Nigerian market trading cautiously ahead of Fed tapering meeting


“The market tends to either trade flat or be negative for the third quarter of the year. They’re two things that have basically impacted our markets as we speak. From the foreign portfolio investor end it’s the impact of the Fed meeting. Yields have gone up in foreign markets, so foreign markets are more attractive,” Adegboyega Olatunde, head of equities dealing at Primera Africa Industries, told CNBC Africa on Monday.

“From an investor perspective, you’re thinking as yields are more attractive, I don’t have the translation risk, I don’t have the political risk by investing in Nigeria. For them it’s a case of would I still want to be investing in Nigeria for now.”

A number of PFAs and investors are currently waiting on the side lines, anticipating market reaction ahead of the US Federal Reserve meeting in September.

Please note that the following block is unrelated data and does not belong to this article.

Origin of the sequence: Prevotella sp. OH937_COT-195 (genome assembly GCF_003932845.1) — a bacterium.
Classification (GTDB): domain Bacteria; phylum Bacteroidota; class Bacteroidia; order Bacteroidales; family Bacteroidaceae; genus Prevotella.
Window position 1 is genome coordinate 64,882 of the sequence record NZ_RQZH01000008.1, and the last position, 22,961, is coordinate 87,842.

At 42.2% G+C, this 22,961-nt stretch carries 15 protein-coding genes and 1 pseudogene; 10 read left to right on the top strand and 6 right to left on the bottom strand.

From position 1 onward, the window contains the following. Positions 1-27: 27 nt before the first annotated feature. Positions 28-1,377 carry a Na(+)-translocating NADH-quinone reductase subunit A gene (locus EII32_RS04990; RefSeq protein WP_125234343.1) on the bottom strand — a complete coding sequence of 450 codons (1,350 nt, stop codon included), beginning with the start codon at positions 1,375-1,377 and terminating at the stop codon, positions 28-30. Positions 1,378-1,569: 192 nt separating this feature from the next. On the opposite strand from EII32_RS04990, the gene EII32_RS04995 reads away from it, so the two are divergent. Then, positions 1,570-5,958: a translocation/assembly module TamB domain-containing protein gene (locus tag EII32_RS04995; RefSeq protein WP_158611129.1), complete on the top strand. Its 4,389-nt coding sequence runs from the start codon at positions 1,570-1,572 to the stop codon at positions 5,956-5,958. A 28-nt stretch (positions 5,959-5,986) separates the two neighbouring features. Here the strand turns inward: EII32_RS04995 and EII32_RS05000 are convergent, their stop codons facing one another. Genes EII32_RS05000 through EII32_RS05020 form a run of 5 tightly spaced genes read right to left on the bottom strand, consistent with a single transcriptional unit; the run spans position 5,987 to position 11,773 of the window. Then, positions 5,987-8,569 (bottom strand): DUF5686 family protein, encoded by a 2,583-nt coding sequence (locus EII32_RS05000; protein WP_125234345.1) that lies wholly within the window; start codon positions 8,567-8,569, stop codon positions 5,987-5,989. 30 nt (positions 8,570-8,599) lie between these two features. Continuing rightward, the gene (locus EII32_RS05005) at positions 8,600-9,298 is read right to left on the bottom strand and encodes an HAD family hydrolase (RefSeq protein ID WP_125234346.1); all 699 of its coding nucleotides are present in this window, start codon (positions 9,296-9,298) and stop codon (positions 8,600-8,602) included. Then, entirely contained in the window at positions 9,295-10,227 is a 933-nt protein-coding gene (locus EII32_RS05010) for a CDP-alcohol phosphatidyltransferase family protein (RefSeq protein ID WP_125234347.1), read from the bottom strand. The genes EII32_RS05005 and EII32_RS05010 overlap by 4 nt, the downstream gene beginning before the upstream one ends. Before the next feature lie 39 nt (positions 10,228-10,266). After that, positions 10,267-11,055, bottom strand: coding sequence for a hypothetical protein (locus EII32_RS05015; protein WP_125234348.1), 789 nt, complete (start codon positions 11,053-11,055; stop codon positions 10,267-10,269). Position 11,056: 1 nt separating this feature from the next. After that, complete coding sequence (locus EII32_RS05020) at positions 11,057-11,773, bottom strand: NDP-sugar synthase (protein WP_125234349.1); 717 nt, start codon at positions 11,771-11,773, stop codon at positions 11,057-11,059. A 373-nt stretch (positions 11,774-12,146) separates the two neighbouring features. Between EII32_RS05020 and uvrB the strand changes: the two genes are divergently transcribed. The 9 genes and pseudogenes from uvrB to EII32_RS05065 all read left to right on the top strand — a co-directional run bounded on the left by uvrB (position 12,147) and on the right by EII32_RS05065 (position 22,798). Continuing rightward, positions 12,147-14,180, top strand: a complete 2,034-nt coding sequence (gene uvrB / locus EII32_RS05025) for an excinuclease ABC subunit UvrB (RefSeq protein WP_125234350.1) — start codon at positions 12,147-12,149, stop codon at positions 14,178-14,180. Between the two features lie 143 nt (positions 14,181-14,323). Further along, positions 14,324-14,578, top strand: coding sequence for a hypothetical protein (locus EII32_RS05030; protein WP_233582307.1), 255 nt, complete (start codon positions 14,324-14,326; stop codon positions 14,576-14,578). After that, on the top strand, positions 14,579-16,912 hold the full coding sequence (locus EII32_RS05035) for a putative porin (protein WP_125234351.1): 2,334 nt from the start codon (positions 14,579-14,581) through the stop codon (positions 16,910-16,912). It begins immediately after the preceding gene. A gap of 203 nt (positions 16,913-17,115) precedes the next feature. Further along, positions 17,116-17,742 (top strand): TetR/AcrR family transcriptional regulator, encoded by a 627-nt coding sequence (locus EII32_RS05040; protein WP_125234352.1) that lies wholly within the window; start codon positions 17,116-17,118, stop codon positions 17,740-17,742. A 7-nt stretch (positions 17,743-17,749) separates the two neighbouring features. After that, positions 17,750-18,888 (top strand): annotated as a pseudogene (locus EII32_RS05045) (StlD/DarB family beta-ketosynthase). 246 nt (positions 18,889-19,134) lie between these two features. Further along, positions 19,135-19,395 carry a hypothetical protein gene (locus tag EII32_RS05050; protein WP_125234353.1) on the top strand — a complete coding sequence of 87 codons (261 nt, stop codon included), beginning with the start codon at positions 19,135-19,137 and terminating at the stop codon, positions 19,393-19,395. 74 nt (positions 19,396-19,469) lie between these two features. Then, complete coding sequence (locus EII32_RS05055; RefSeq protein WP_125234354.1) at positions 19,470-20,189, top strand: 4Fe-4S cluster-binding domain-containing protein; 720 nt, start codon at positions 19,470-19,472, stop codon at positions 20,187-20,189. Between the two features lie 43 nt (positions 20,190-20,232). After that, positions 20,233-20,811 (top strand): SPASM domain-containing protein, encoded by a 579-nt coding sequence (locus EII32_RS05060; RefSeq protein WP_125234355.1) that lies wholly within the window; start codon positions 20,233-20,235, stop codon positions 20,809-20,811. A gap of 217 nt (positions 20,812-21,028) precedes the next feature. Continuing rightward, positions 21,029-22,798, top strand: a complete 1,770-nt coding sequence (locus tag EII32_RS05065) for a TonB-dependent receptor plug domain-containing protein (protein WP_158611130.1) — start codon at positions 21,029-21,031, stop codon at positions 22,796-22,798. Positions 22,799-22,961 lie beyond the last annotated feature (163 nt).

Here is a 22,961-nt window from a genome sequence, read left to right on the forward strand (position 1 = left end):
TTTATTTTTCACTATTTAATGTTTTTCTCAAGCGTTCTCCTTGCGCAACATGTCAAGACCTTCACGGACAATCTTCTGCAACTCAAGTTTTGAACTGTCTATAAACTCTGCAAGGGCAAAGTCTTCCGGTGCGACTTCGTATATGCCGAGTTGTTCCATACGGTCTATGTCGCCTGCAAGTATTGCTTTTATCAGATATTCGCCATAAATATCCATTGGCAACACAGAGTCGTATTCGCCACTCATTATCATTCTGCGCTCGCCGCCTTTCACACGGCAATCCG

Other investors are turning to the fixed income market in search of yields, which have become relatively attractive.

“At this point, the key thing as a PFA that I’d be looking at is safety rather than return. If they had invested in the equities market previously, they would have locked in certain gains. Right now, it’s a case of let me keep what I have,” Olatunde explained.

Nigeria’s second quarter GDP growth slowed to 6.18 per cent year on year from 6.56 per cent in the first quarter. Inflation numbers, which tend to have a direct effect on GDP growth, have so far remained stable.

The exit of Nigeria’s central bank governor Sanusi Lamido Sanusi, who will leave his post in eight months, could however play a crucial role in market performance in the short term.

“Next year is a year before elections. We generally know that our market tends to trade sideways because there’s a lot of caution preceding an election year. The key thing for Sanusi’s successor is whether there’s some type of continuity in what they’ve seen so far,” said Olatunde.

“Sanusi’s major policy thrust has been exchange rate stability, financial sector stability. What I’m looking at as a foreign investor is largely exchange rate stability, making sure that when I invest, whatever my returns are, I’m not exposed to that translation.”